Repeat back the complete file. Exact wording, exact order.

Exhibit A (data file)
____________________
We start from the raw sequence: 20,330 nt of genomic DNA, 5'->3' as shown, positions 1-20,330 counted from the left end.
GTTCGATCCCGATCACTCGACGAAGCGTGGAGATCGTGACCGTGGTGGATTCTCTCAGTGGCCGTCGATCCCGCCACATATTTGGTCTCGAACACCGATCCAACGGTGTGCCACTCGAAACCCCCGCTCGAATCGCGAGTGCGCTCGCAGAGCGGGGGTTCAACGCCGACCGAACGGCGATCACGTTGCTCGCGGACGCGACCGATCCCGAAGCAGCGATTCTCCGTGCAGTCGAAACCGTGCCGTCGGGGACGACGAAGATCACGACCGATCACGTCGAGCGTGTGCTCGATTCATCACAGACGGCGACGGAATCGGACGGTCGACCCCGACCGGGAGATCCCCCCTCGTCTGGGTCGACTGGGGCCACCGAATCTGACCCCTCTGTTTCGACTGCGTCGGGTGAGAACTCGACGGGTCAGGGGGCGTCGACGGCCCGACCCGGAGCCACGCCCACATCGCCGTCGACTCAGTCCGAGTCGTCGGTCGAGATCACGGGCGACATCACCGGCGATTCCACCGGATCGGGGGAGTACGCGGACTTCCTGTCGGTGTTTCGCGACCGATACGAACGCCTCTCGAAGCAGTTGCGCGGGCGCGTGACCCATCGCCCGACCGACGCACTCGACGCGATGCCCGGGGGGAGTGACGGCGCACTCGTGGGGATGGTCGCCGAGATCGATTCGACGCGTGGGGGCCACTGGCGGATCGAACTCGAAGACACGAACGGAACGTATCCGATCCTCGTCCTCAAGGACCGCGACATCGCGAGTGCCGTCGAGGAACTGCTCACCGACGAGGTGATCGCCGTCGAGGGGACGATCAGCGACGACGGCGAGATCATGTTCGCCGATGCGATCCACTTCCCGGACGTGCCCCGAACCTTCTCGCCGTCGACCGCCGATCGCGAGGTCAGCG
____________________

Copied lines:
We start from the raw sequence: 20,330 nt of genomic DNA, 5'->3' as shown, positions 1-20,330 counted from the left end.
GTTCGATCCCGATCACTCGACGAAGCGTGGAGATCGTGACCGTGGTGGATTCTCTCAGTGGCCGTCGATCCCGCCACATATTTGGTCTCGAACACCGATCCAACGGTGTGCCACTCGAAACCCCCGCTCGAATCGCGAGTGCGCTCGCAGAGCGGGGGTTCAACGCCGACCGAACGGCGATCACGTTGCTCGCGGACGCGACCGATCCCGAAGCAGCGATTCTCCGTGCAGTCGAAACCGTGCCGTCGGGGACGACGAAGATCACGACCGATCACGTCGAGCGTGTGCTCGATTCATCACAGACGGCGACGGAATCGGACGGTCGACCCCGACCGGGAGATCCCCCCTCGTCTGGGTCGACTGGGGCCACCGAATCTGACCCCTCTGTTTCGACTGCGTCGGGTGAGAACTCGACGGGTCAGGGGGCGTCGACGGCCCGACCCGGAGCCACGCCCACATCGCCGTCGACTCAGTCCGAGTCGTCGGTCGAGATCACGGGCGACATCACCGGCGATTCCACCGGATCGGGGGAGTACGCGGACTTCCTGTCGGTGTTTCGCGACCGATACGAACGCCTCTCGAAGCAGTTGCGCGGGCGCGTGACCCATCGCCCGACCGACGCACTCGACGCGATGCCCGGGGGGAGTGACGGCGCACTCGTGGGGATGGTCGCCGAGATCGATTCGACGCGTGGGGGCCACTGGCGGATCGAACTCGAAGACACGAACGGAACGTATCCGATCCTCGTCCTCAAGGACCGCGACATCGCGAGTGCCGTCGAGGAACTGCTCACCGACGAGGTGATCGCCGTCGAGGGGACGATCAGCGACGACGGCGAGATCATGTTCGCCGATGCGATCCACTTCCCGGACGTGCCCCGAACCTTCTCGCCGTCGACCGCCGATCGCGAGGTCAGCG